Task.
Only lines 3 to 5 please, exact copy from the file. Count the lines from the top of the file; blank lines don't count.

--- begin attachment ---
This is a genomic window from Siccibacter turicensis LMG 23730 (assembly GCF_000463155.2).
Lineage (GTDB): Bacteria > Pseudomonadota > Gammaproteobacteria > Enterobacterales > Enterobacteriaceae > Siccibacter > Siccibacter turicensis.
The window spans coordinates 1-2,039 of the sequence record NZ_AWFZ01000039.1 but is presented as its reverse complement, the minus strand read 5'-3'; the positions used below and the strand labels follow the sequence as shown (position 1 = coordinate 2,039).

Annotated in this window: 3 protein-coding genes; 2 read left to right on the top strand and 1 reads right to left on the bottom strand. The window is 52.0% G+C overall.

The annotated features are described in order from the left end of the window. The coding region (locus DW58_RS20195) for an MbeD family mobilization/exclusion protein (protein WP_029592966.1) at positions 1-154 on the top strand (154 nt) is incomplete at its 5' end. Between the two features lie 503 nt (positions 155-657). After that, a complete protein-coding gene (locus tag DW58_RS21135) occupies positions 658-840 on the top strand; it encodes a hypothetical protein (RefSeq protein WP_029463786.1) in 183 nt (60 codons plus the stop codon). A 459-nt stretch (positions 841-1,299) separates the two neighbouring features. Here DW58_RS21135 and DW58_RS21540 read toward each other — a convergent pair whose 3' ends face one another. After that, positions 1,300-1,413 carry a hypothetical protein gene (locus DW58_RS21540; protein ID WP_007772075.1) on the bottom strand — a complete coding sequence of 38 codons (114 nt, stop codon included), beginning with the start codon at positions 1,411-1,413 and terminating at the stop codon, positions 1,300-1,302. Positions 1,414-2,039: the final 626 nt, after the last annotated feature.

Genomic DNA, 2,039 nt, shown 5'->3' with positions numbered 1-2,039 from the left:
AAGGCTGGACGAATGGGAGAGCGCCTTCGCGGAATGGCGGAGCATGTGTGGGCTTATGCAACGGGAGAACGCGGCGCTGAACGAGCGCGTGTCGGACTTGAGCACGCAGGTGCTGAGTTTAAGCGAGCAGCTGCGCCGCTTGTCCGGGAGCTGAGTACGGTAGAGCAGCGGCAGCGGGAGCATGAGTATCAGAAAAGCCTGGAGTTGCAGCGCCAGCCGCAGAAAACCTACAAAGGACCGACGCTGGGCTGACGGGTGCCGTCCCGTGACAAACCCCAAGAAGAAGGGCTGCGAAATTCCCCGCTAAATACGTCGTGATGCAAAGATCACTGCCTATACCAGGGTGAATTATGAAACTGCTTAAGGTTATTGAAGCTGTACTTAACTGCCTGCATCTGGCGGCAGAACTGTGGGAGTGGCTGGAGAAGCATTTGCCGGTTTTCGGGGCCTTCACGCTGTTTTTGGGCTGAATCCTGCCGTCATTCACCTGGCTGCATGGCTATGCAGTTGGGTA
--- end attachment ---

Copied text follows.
The window spans coordinates 1-2,039 of the sequence record NZ_AWFZ01000039.1 but is presented as its reverse complement, the minus strand read 5'-3'; the positions used below and the strand labels follow the sequence as shown (position 1 = coordinate 2,039).

Annotated in this window: 3 protein-coding genes; 2 read left to right on the top strand and 1 reads right to left on the bottom strand. The window is 52.0% G+C overall.

The annotated features are described in order from the left end of the window. The coding region (locus DW58_RS20195) for an MbeD family mobilization/exclusion protein (protein WP_029592966.1) at positions 1-154 on the top strand (154 nt) is incomplete at its 5' end. Between the two features lie 503 nt (positions 155-657). After that, a complete protein-coding gene (locus tag DW58_RS21135) occupies positions 658-840 on the top strand; it encodes a hypothetical protein (RefSeq protein WP_029463786.1) in 183 nt (60 codons plus the stop codon). A 459-nt stretch (positions 841-1,299) separates the two neighbouring features. Here DW58_RS21135 and DW58_RS21540 read toward each other — a convergent pair whose 3' ends face one another. After that, positions 1,300-1,413 carry a hypothetical protein gene (locus DW58_RS21540; protein ID WP_007772075.1) on the bottom strand — a complete coding sequence of 38 codons (114 nt, stop codon included), beginning with the start codon at positions 1,411-1,413 and terminating at the stop codon, positions 1,300-1,302. Positions 1,414-2,039: the final 626 nt, after the last annotated feature.